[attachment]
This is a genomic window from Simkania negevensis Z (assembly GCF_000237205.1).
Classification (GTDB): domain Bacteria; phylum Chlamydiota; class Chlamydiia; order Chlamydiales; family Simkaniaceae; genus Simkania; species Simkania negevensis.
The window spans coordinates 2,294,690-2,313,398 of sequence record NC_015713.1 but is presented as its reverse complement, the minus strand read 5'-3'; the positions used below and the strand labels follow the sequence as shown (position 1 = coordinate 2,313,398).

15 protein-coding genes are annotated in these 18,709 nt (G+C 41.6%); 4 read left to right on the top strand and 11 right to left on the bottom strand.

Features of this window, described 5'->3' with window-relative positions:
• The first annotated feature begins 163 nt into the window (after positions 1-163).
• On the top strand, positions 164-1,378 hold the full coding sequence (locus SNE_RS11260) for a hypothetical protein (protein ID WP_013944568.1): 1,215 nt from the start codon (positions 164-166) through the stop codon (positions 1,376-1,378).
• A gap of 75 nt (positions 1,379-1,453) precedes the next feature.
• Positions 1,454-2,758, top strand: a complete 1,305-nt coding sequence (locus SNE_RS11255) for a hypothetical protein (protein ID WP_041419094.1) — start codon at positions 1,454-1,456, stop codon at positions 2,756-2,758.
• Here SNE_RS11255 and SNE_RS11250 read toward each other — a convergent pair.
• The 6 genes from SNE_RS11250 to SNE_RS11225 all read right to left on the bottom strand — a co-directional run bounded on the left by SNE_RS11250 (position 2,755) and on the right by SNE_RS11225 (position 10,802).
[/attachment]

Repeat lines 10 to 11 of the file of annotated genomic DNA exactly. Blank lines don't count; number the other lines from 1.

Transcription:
• Here SNE_RS11255 and SNE_RS11250 read toward each other — a convergent pair.
• The 6 genes from SNE_RS11250 to SNE_RS11225 all read right to left on the bottom strand — a co-directional run bounded on the left by SNE_RS11250 (position 2,755) and on the right by SNE_RS11225 (position 10,802).